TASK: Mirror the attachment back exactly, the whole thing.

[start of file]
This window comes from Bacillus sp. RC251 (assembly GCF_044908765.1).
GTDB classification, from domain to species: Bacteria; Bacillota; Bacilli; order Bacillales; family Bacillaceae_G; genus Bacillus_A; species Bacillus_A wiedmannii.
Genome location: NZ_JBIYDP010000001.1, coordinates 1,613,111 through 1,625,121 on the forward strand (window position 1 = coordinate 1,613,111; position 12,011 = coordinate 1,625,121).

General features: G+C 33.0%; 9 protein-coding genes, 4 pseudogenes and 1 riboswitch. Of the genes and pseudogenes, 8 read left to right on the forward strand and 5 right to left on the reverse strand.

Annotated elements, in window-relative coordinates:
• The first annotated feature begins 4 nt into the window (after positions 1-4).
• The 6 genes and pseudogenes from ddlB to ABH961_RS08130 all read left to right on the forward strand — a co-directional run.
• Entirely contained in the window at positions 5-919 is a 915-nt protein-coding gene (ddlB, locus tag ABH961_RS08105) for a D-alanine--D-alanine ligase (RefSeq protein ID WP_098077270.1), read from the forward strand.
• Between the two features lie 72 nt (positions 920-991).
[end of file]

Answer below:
This window comes from Bacillus sp. RC251 (assembly GCF_044908765.1).
GTDB classification, from domain to species: Bacteria; Bacillota; Bacilli; order Bacillales; family Bacillaceae_G; genus Bacillus_A; species Bacillus_A wiedmannii.
Genome location: NZ_JBIYDP010000001.1, coordinates 1,613,111 through 1,625,121 on the forward strand (window position 1 = coordinate 1,613,111; position 12,011 = coordinate 1,625,121).

General features: G+C 33.0%; 9 protein-coding genes, 4 pseudogenes and 1 riboswitch. Of the genes and pseudogenes, 8 read left to right on the forward strand and 5 right to left on the reverse strand.

Annotated elements, in window-relative coordinates:
• The first annotated feature begins 4 nt into the window (after positions 1-4).
• The 6 genes and pseudogenes from ddlB to ABH961_RS08130 all read left to right on the forward strand — a co-directional run.
• Entirely contained in the window at positions 5-919 is a 915-nt protein-coding gene (ddlB, locus tag ABH961_RS08105) for a D-alanine--D-alanine ligase (RefSeq protein ID WP_098077270.1), read from the forward strand.
• Between the two features lie 72 nt (positions 920-991).